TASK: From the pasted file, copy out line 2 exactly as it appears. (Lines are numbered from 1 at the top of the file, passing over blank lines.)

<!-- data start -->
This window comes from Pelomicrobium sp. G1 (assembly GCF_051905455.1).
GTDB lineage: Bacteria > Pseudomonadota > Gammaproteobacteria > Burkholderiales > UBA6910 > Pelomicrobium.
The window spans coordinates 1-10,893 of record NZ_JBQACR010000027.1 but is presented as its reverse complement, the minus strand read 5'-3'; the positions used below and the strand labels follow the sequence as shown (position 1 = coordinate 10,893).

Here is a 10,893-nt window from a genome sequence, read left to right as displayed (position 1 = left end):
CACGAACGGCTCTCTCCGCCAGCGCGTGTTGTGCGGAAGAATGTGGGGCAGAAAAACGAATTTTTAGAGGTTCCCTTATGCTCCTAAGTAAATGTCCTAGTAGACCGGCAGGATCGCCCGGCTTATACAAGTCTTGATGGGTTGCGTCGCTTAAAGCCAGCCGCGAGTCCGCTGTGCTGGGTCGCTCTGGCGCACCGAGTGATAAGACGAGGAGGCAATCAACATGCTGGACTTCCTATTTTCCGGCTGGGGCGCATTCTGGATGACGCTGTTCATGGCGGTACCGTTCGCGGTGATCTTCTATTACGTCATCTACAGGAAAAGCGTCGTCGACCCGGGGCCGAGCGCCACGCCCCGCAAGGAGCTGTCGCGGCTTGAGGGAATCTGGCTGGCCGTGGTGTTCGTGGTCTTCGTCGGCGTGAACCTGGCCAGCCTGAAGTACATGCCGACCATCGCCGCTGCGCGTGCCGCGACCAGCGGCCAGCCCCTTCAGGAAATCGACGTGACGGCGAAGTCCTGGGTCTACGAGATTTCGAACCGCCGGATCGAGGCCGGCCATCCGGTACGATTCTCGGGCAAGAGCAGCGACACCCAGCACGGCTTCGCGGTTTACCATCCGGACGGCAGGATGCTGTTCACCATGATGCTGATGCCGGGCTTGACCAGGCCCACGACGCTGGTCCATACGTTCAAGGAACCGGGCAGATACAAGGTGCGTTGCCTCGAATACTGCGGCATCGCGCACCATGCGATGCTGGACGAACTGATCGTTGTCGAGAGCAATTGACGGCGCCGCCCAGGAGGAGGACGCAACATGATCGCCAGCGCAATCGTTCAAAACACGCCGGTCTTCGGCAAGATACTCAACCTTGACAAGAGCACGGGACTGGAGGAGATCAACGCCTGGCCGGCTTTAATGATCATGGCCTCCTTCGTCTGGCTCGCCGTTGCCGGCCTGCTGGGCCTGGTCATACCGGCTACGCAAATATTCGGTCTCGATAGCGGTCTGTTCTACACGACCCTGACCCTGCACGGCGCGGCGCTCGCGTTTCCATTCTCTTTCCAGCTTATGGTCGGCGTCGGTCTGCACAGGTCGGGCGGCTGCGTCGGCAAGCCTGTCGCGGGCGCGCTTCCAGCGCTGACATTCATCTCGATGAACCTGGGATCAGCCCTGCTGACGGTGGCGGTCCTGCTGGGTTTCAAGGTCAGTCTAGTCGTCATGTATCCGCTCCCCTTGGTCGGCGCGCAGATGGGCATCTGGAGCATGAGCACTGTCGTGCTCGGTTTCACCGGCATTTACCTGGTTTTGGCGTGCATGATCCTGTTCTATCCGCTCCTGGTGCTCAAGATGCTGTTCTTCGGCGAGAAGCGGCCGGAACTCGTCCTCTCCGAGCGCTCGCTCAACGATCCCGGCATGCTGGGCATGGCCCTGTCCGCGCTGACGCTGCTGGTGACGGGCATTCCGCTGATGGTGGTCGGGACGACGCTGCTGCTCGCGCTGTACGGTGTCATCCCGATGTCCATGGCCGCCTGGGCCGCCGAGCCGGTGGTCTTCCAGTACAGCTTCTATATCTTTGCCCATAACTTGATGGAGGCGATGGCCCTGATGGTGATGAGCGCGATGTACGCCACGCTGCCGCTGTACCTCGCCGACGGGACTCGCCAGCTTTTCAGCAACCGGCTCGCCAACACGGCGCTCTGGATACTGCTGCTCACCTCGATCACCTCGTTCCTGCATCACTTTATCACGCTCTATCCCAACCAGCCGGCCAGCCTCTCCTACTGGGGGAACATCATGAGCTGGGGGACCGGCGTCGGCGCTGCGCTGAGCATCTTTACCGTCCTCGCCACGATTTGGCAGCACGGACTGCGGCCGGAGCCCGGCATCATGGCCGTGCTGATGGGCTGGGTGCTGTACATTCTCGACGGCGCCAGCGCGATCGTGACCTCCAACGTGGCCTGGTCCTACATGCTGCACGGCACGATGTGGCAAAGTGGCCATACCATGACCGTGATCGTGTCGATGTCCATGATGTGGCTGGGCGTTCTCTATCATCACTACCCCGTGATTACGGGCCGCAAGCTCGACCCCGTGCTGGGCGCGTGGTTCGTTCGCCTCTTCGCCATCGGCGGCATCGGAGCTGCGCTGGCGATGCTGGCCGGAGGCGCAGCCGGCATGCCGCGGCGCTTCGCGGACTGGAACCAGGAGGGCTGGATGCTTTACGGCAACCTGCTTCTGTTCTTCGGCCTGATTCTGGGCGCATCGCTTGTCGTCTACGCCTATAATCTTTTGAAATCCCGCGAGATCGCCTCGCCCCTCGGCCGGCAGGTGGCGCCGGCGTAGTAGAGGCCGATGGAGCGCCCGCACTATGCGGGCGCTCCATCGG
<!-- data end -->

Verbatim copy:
GTDB lineage: Bacteria > Pseudomonadota > Gammaproteobacteria > Burkholderiales > UBA6910 > Pelomicrobium.